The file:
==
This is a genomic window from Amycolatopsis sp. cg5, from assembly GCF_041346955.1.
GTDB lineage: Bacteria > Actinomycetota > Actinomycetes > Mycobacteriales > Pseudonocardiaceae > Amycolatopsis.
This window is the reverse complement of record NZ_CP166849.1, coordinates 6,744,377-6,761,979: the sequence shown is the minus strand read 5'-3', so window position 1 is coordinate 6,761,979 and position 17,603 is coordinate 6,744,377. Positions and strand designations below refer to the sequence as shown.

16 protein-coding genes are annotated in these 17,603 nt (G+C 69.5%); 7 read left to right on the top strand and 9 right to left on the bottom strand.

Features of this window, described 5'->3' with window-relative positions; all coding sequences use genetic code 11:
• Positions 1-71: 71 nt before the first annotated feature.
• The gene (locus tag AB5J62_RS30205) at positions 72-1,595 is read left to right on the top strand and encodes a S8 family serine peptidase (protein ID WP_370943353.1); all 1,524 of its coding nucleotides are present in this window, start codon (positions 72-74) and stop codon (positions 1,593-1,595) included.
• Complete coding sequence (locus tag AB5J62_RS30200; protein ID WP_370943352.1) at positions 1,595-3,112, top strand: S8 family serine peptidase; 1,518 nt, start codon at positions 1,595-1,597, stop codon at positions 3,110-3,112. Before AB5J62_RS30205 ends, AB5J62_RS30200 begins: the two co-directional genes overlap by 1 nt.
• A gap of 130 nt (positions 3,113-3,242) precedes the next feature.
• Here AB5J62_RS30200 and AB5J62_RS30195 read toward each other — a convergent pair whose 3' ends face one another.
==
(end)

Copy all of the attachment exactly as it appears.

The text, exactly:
This is a genomic window from Amycolatopsis sp. cg5, from assembly GCF_041346955.1.
GTDB lineage: Bacteria > Actinomycetota > Actinomycetes > Mycobacteriales > Pseudonocardiaceae > Amycolatopsis.
This window is the reverse complement of record NZ_CP166849.1, coordinates 6,744,377-6,761,979: the sequence shown is the minus strand read 5'-3', so window position 1 is coordinate 6,761,979 and position 17,603 is coordinate 6,744,377. Positions and strand designations below refer to the sequence as shown.

16 protein-coding genes are annotated in these 17,603 nt (G+C 69.5%); 7 read left to right on the top strand and 9 right to left on the bottom strand.

Features of this window, described 5'->3' with window-relative positions; all coding sequences use genetic code 11:
• Positions 1-71: 71 nt before the first annotated feature.
• The gene (locus tag AB5J62_RS30205) at positions 72-1,595 is read left to right on the top strand and encodes a S8 family serine peptidase (protein ID WP_370943353.1); all 1,524 of its coding nucleotides are present in this window, start codon (positions 72-74) and stop codon (positions 1,593-1,595) included.
• Complete coding sequence (locus tag AB5J62_RS30200; protein ID WP_370943352.1) at positions 1,595-3,112, top strand: S8 family serine peptidase; 1,518 nt, start codon at positions 1,595-1,597, stop codon at positions 3,110-3,112. Before AB5J62_RS30205 ends, AB5J62_RS30200 begins: the two co-directional genes overlap by 1 nt.
• A gap of 130 nt (positions 3,113-3,242) precedes the next feature.
• Here AB5J62_RS30200 and AB5J62_RS30195 read toward each other — a convergent pair whose 3' ends face one another.